‘Crew during COVID’ video series launched to support seafarers’ mental health

A crew member wearing a protective suit as a precaution against the spread of COVID-19. Credit: Robin Utrecht/SOPA Images/LightRocket via Getty Images

A series of short videos, delivered by experts in the fields of mindfulness, psychology, and organisational and health resilience, has been launched to provide tips to those working at sea during the COVID-19 pandemic.

The ‘Crew during COVID’ campaign encourages seafarers to take three minutes per day to access short videos for the improvement of their mental wellbeing. Topics covered during the videos include the importance of mental and physical self-care, breaking down stigmas surrounding mental health, and meditation.

The videos are delivered by a range of experts, including clinical psychologist Dr Pennie Blackburn, mental health nurse Gill Allen, organisational and health resilience leader Amber Branny, and other mindfulness coaches.

Penny Thomas, maritime communications specialist, said, “Over the last few months I’ve been following the plight of seafarers unable to leave their ships due to COVID-19 travel restrictions. Mental health on board is an ongoing issue and restrictions surrounding crew changes have made the situation far worse.”

She explained that the videos aim to give crew “small pieces of useful information and exercises” to help support good mental health on board during these difficult times. “But more than that, I hope it sends a message to seafarers that there are people on shore who recognise and respect the work they do and are aware of their situation,” she added.

One of the experts featured in the videos, Branny, said, “Mental resiliency is the ability to protect ourselves from, and bounce back from, stressful situations. Being stuck on board ship indefinitely, or not knowing when you can work aboard and start financially supporting your family again, is a hugely stressful situation to be in. I believe seafarers need support and to be reminded that it really is OK not to be OK. And that is where I believe the videos can be of value. They offer an opportunity to check in with yourself to see how you are doing, and if you need more support, where to go to get it.”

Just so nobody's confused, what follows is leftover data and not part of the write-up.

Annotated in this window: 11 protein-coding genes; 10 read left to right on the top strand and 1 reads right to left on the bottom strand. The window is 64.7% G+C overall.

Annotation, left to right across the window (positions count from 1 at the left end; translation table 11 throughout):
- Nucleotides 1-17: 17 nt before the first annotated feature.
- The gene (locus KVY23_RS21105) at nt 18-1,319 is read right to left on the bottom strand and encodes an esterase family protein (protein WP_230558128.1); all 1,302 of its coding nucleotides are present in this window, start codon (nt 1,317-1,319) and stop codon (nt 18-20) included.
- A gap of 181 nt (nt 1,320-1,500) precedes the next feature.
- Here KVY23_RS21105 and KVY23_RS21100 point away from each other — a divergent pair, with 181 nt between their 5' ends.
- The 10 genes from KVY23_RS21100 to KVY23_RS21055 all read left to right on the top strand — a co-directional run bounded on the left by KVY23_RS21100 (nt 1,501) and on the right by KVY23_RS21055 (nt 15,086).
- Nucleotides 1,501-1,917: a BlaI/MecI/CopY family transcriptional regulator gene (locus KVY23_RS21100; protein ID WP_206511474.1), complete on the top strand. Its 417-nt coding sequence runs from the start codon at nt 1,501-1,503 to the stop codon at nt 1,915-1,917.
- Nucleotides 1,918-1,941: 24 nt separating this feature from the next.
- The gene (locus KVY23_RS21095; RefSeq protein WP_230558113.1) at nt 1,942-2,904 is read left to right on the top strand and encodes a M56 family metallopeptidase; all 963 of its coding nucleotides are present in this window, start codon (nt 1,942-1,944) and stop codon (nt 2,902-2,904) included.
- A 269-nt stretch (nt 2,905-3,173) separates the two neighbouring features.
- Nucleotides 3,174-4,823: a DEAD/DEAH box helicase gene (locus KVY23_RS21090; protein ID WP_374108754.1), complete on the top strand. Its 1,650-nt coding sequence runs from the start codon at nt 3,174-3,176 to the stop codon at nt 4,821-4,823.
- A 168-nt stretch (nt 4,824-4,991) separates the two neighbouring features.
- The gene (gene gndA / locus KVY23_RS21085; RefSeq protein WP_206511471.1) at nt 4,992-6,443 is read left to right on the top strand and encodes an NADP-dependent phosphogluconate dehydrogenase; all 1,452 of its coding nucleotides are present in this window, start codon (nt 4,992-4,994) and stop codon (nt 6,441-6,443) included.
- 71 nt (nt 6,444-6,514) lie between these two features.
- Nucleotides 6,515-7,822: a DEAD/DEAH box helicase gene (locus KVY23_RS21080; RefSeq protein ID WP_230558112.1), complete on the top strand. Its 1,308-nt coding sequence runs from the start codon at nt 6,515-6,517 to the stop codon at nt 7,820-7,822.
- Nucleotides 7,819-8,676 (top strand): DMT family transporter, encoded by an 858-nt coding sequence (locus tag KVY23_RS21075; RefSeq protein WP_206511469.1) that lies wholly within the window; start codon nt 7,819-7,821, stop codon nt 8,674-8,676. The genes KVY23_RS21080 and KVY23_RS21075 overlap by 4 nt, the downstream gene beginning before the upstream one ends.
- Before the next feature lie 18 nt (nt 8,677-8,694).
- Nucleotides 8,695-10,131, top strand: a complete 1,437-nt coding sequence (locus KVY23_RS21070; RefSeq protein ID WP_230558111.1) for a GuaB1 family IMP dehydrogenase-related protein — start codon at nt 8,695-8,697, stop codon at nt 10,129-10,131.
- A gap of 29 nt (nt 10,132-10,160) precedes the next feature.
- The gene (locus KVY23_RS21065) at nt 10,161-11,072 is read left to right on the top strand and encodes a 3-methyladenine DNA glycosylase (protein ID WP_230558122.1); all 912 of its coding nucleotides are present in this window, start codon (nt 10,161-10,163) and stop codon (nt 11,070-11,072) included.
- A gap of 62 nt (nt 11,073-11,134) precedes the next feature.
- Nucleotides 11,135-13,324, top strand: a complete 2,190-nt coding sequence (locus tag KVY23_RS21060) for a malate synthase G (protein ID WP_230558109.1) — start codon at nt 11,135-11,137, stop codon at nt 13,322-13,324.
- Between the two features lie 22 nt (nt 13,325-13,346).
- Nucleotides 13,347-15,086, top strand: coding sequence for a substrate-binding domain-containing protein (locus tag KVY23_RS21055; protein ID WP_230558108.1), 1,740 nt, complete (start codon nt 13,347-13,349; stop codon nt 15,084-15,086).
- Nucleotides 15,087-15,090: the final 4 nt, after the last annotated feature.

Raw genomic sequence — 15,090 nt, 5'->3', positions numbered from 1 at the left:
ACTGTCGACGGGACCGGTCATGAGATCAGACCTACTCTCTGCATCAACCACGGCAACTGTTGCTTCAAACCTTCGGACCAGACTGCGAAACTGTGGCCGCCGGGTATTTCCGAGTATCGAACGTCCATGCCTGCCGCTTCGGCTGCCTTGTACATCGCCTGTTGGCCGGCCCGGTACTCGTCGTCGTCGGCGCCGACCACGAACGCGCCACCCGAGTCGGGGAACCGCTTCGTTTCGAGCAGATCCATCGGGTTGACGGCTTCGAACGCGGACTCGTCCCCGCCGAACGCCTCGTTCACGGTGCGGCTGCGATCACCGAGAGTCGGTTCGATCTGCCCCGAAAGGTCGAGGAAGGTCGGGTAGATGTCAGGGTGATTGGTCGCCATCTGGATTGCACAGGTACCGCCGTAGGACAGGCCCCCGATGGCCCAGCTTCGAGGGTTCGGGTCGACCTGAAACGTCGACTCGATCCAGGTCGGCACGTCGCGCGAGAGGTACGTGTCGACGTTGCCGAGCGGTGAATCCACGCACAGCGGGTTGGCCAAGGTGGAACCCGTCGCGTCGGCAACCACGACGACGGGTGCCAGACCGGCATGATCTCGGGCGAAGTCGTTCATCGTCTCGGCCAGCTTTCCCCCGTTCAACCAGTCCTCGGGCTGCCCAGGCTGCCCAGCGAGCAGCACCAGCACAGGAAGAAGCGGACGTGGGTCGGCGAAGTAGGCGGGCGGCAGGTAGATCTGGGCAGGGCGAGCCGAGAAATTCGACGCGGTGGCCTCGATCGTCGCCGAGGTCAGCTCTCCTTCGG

Branny said she believes that an extraordinary amount of resilience that extends beyond normal levels of resiliency is being demanded of seafarers right now, stressing the importance of the campaign to help crew cope under the current circumstances. “Depending on normal levels of resiliency may not be enough to get a person through. I would like to suggest to all seafarers, it’s time to work on building up mental resiliency reserves,” she said. “It may not be for everyone but at least we are giving them the option. If they can take care of their mental health throughout this ordeal, it will be beneficial in the long run. Talk to fellow crew mates, have a routine to speak with family and friends, and reach out to seafarers’ welfare organisations.”

Allen, a mental health nurse working in the UK National Health Service, said that while the videos act as a reminder for seafarers to look after their mental health, if they are struggling they should always pick up the phone to speak to one of the many welfare organisations available.

She said, “If a person is struggling to cope, feels beyond help, or that things are getting a bit too much, or if they just need to talk, I would urge them to reach out and contact one of the many welfare organisations that are set up to support seafarers. Also, do not underestimate the value of talking things through with your fellow crew mates, and make sure you stay in contact with your friends and family as much as you can, especially during these particularly tough times.”

Thomas, who is leading the campaign, confirmed that while the current videos are focussed on seafarers, there are plans to release further videos that offer support to seafarers’ loved ones and family members. “I’ve spoken with a couple of seafarers’ welfare organisations who have both said that support for those on shore – be they the family of those at sea, or seafarers waiting to join ship – is also vital at the present time,” she said. “That said, the information offered in the current videos may be useful to anyone wishing to check in on their mental wellbeing.”

Four videos are available now on YouTube, Facebook, and Instagram.